All Topics

A B C D E F G H I K L M N O P R S T U V W
FC-31 - Academic origins
  • Identify the key academic disciplines that contributed to the development of GIS&T
  • Evaluate the role that the Quantitative Revolution in geography played in the development of GIS
  • Describe the major research foci in GIS and related fields in the 1970s, 1980s, 1990s, and 2000s
  • Evaluate the importance of the NCGIA and UCGIS in coalescing GIScience as a sub-field of GIS&T
  • Discuss the contributions of early academic centers of GIS&T research and development (e.g., Harvard Laboratory for Computer Graphics, UK Experimental Cartography Unit)
AM-81 - Adaptive agents
  • Describe different approaches to represent the effects of agent adaptation in the context of a specific agent-based model
  • Explain the effects of agent adaptation in the context of a specific agent-based model 
FC-18 - Adjacency and connectivity
  • List different ways connectivity can be determined in a raster and in a polygon dataset
  • Explain the nine-intersection model for spatial relationships
  • Demonstrate how adjacency and connectivity can be recorded in matrices
  • Calculate various measures of adjacency in a polygon dataset
  • Create a matrix describing the pattern of adjacency in a set of planar enforced polygons
  • Describe real world applications where adjacency and connectivity are a critical component of analysis
DM-64 - Adoption of standards
  • Compare and contrast the impact effect of time for developing consensus-based standards with immediate operational needs
  • Explain how a business case analysis can be used to justify the expense of implementing consensus-based standards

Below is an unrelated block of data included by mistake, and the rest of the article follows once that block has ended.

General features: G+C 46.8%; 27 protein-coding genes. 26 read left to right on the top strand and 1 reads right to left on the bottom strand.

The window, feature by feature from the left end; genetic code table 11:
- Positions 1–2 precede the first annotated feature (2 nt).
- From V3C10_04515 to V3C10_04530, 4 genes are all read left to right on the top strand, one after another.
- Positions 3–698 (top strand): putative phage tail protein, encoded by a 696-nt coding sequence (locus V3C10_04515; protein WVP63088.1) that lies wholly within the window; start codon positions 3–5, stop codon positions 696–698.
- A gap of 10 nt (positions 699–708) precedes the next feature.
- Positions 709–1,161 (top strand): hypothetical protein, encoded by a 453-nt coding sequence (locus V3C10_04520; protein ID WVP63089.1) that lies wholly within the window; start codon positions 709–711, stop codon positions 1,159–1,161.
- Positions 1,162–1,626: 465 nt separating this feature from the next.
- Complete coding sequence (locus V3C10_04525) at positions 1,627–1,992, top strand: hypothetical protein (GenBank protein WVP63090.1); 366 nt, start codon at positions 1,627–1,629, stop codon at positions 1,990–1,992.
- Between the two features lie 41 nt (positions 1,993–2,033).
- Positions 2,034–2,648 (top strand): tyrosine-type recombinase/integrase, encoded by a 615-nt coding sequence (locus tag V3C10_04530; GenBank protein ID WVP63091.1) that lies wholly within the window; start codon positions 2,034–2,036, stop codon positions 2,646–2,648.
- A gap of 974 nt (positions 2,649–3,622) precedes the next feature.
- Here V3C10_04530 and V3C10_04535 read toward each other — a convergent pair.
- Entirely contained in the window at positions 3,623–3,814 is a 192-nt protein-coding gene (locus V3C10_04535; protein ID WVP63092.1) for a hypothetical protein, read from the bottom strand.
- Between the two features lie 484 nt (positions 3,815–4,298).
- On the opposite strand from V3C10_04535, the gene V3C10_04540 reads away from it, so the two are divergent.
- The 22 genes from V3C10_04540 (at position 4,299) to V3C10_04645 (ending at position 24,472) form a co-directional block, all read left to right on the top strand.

• Identify organizations that focus on developing standards related to GIS&T
  • Identify standards that are used in GIS&T
  • Explain how resistance to change affects the adoption of standards in an organization coordinating a GIS
DC-12 - Aerial photography image interpretation
  • Use photo interpretation keys to interpret features on aerial photographs
  • Calculate the nominal scale of a vertical aerial image
  • Calculate heights and areas of objects and distances between objects shown in a vertical aerial image
  • Produce a map of land use/land cover classes using a vertical aerial image
  • Describe the elements of image interpretation
KE-16 - Agency, organizational, and individual perspectives
  • Describe perspectives on the nature and scope of system benefits among agency officials, organizational personnel, and citizens
  • Discuss implications of unequal economic power on the kinds of organizations that use, and benefit from, GIS&T
AM-79 - Agent-based Modeling

Agent-based models are dynamic simulation models that provide insight into complex geographic systems. Individuals are represented as agents that are encoded with goal-seeking objectives and decision-making behaviors to facilitate their movement through or changes to their surrounding environment. The collection of localized interactions amongst agents and their environment over time leads to emergent system-level spatial patterns. In this sense, agent-based models belong to a class of bottom-up simulation models that focus on how processes unfold over time in ways that produce interesting, and at times surprising, patterns that we observe in the real world.